Yes, Senator, that is correct.

Senator X:

Now, if taxes are paid by check, does the government actually “get” anything? I assume a gold coin doesn’t jump out of the Fed’s computer, or anything like that.

[Laughter]

In fact, if I pay by check, isn’t it true that all the Fed does is reduce the balance of my bank at the Fed, and, in turn, my bank reduces my balance?

Fed Chairman:

Yes, that is exactly what happens.

Senator X:

Therefore, when I pay my taxes by check, a figure on my bank statement gets changed (i.e., reduced). But, again, it seems that the government isn’t actually “getting anything” to spend?

Fed Chairman:

That is correct, Senator. However, we “account” for the payment with a credit to the US Treasury’s account. And, by law, the Treasury can’t spend without having money in its account.

Senator X:

Understood. Thank you.

Now, when you specify “by law,” are you saying there’s nothing, operationally, to stop the US Treasury from spending? That you could physically “clear” any check the Treasury writes?

In other words, what keeps the Treasury from spending more than the balance in its account at the Fed is not an operational constraint but, rather, what I would call a constraint “self imposed” by government statute.

Fed Chairman:

Very true.

Senator X:

Is it fair to say, then, that government spending is not inherently revenue-constrained? And that any such constraints on government spending are necessarily self-imposed?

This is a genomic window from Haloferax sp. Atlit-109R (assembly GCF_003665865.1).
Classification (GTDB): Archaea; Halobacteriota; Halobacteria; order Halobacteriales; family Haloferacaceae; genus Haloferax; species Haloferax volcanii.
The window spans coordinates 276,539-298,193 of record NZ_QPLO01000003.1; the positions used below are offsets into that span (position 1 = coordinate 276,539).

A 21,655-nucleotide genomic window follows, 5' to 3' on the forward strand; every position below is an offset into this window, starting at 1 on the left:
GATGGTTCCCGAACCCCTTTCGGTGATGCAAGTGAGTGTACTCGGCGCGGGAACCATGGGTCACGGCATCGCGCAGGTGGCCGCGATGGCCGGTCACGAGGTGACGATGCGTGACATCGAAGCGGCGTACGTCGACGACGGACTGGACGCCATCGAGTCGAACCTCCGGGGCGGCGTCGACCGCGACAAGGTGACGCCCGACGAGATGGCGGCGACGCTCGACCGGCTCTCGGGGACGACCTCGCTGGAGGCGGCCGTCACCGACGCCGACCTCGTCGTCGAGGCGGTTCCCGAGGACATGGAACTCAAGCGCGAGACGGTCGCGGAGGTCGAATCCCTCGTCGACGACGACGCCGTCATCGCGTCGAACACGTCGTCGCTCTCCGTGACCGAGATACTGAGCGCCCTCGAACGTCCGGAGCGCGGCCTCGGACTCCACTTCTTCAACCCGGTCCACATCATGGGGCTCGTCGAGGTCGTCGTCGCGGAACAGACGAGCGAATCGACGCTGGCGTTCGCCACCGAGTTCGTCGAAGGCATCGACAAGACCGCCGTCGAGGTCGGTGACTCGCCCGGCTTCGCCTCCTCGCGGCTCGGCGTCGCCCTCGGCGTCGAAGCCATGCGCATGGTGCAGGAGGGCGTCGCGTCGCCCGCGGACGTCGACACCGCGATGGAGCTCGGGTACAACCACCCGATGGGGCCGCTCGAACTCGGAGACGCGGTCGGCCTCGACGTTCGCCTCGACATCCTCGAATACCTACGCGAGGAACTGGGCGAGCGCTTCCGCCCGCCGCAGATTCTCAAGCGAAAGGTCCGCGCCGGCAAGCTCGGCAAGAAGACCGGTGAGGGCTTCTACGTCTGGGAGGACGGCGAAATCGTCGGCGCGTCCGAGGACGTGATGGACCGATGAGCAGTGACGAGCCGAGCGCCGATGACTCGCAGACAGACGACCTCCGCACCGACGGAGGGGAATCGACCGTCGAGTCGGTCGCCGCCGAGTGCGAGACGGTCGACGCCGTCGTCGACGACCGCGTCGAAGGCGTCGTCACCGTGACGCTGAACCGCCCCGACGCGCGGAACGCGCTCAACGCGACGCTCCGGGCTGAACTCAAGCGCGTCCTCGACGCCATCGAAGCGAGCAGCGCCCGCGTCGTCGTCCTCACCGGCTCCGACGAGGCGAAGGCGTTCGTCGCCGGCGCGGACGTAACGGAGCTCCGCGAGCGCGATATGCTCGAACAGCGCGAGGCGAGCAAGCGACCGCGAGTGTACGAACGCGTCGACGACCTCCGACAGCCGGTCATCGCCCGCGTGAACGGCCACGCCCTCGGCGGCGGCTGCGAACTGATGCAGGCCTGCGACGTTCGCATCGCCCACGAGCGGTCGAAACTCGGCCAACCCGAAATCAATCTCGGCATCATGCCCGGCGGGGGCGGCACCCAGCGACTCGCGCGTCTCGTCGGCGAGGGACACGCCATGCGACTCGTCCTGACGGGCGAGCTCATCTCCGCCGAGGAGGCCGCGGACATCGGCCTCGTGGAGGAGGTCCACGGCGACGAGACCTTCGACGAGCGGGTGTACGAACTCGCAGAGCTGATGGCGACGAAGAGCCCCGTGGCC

Or, to put it more simply: Treasury checks don’t bounce, even with no money in the Treasury’s account at the Fed, as long as the Fed DECIDES to clear the checks?

Fed Chairman:

Correct again, sir.

Senator X:

So a Social Security check won’t ever bounce, regardless of trust fund balances, if the Fed DECIDES to clear the check?

Fed Chairman:

Yes. There is no operational danger of Social Security checks not clearing if Congress mandates that the checks clear.

Senator Z:

Even with no money in the Social Security Trust Fund?

Fed Chairman:

Correct, even with no money in the Social Security Trust Fund.

Senator Y:

So what is the risk of the trust fund running out?

Senator X:

Mr. Chairman, isn’t it about inflation, not solvency? I offer this quote from former Chairman Greenspan in response to Congressman Ryan:

Ryan:

Do you believe that personal retirement accounts can help us achieve solvency for the system and make those future retiree benefits more secure?

Greenspan:

Well, I wouldn’t say that the pay-as-you-go benefits are insecure, in the sense that there’s nothing to prevent the federal government from creating as much money as it wants and paying it to somebody. The question is, how do you set up a system which assures that the real assets are created which those benefits are employed to purchase.

Fed Chairman:

Yes.

Senator X:

So collecting taxes is also about controlling inflation? As we just showed, the government shreds the currency when taxes are paid in cash, and paying by check doesn’t give the government anything that is actually operationally spent; so it must be about inflation?

Fed Chairman:

Correct.

Senator X:

Thank you. And, just to clarify, when someone gets a Social Security payment, all the government does is increase the figure in that person’s bank account, either directly (when direct deposit is utilized) or when the recipient deposits the check?

Fed Chairman:

Yes.

Senator X:

So the government doesn’t lose anything “real” when it spends?

Fed Chairman: